Fact Friday 382 - Charlotte's "Uptown" vs. "Downtown"
Today's Fact Friday comes to you from Wikipedia.
Charlotte Skyline, 2011. By Riction - Own work, CC BY-SA 3.0, https://commons.wikimedia.org/w/index.php?curid=12647939
Charlotte's central business district is referred to as "Uptown" by locals, although the term "Downtown" is understood and used by native Charlotteans since it references the same area of the city. There is some confusion brought about by the use of the terms "Uptown" and "Downtown" for Charlotte's center city area. The term "Up-Town", referring to the geographic location of Tryon and Trade Street—“uptown” actually does sit at a higher elevation than the rest of the city—was recorded as early as 1895 in the Charlotte Observer but fell out of use around 1929 for reasons unknown. The term "Downtown" was commonly used up until the mid-1970s by residents, media, and city leaders for the Center City. In 1973, a massive campaign was launched by local businessman Jack Wood to revamp the image of the downtown area and embrace the historic and arguably uniquely Charlotte term "Uptown" by reintroducing it to the general public. In September 1974 Charlotte City Council passed an official proclamation that said "The heart of Charlotte should be now and forever more known as Uptown Charlotte." On February 14, 1987, the Charlotte Observer began using the term "Uptown" as a way to promote a more positive upbeat image of the Center City area. School teachers were provided with "historical" documents justifying use of the term to teach to students.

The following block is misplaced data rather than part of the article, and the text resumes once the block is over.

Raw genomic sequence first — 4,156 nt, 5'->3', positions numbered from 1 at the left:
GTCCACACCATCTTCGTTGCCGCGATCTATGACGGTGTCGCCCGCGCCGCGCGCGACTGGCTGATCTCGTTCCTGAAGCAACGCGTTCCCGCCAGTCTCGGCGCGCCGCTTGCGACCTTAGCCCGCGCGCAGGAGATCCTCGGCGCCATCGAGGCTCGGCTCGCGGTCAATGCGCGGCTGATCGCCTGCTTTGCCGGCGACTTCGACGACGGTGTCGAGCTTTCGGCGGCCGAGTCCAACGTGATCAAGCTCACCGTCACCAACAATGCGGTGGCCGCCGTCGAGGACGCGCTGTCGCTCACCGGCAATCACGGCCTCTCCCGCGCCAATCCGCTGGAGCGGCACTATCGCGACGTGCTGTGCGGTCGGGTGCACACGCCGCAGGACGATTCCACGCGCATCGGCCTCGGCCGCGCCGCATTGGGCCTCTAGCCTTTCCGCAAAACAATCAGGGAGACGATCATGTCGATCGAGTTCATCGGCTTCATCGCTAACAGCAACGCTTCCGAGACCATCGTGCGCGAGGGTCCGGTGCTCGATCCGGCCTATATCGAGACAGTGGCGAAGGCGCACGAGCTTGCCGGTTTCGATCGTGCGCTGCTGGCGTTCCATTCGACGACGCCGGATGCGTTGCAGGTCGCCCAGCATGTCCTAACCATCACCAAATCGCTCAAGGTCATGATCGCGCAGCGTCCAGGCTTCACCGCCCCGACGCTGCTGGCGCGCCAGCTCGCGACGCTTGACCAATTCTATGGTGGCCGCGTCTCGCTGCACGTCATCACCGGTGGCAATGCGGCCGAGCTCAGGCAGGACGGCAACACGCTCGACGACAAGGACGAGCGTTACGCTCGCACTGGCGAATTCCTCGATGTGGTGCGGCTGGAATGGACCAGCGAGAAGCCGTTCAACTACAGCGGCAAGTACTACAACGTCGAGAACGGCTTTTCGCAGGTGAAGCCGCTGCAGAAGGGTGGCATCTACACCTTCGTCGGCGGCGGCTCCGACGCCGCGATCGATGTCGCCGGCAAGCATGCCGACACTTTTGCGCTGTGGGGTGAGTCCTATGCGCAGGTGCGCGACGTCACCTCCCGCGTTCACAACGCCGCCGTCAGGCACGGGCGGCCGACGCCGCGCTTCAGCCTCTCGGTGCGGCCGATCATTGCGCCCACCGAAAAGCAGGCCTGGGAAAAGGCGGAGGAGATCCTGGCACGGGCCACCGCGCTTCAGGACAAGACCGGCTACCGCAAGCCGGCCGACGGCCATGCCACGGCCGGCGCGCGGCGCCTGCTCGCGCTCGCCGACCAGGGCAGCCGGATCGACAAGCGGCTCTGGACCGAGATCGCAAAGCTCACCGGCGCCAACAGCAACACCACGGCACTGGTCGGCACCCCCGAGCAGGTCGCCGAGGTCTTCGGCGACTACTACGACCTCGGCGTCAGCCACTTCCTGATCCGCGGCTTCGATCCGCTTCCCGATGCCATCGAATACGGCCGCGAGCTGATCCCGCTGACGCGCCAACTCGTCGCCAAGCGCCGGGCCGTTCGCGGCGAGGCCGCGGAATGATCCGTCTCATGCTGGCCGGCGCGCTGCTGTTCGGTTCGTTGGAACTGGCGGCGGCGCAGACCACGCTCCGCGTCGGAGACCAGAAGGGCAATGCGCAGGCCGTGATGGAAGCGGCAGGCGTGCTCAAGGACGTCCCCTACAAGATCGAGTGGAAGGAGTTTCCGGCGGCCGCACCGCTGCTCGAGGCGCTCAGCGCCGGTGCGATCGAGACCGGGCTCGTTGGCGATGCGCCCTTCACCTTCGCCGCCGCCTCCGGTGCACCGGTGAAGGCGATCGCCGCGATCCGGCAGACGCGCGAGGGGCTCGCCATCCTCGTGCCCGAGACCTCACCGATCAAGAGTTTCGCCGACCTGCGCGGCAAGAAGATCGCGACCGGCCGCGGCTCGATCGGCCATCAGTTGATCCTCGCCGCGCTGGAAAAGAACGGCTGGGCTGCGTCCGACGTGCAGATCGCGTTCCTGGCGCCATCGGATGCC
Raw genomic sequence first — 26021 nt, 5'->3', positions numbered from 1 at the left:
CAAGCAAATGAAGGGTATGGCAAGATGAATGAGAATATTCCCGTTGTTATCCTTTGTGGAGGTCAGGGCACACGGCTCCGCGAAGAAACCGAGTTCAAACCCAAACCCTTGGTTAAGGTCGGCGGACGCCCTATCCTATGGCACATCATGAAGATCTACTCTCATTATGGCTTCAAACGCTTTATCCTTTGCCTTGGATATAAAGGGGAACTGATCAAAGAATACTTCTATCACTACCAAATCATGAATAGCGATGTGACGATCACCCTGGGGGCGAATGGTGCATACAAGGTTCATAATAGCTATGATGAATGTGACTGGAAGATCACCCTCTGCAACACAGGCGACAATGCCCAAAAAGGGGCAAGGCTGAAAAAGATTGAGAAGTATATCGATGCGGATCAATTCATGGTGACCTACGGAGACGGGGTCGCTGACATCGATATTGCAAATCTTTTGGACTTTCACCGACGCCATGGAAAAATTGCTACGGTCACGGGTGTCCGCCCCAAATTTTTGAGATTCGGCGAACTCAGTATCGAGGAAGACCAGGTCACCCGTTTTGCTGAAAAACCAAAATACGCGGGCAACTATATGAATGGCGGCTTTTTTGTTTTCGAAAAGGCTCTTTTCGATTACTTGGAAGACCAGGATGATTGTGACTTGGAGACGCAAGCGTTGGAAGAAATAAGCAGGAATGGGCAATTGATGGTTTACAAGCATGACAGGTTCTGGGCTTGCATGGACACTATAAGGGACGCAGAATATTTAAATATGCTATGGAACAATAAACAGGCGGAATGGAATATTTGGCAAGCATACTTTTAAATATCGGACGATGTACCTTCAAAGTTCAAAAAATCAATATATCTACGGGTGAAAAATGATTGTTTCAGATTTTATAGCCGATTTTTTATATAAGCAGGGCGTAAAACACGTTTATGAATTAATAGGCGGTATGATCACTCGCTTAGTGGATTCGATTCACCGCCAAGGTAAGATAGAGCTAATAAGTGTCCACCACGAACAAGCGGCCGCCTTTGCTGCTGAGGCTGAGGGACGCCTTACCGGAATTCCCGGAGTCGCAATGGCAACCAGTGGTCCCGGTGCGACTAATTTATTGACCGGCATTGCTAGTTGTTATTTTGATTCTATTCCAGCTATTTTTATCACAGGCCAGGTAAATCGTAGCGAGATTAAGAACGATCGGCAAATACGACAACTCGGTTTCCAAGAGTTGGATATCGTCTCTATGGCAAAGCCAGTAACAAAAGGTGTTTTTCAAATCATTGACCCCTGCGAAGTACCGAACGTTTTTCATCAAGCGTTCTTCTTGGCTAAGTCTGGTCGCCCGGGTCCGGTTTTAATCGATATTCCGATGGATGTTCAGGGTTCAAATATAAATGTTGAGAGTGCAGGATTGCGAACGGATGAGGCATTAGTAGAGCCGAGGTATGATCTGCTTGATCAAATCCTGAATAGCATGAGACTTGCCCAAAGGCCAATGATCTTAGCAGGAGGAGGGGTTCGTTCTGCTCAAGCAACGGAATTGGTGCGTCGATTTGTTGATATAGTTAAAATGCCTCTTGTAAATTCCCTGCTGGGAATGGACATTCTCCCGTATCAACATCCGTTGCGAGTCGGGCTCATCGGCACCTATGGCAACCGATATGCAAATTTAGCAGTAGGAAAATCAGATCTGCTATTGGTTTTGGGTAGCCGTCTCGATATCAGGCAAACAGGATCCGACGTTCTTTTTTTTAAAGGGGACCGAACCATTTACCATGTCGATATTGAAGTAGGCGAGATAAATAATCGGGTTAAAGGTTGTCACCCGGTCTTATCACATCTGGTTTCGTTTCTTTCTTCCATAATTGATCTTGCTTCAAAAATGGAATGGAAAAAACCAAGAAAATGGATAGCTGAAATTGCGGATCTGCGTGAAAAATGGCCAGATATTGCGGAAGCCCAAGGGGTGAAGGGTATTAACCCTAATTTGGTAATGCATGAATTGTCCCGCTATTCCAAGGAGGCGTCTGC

Wikipedia, "Uptown Charlotte."
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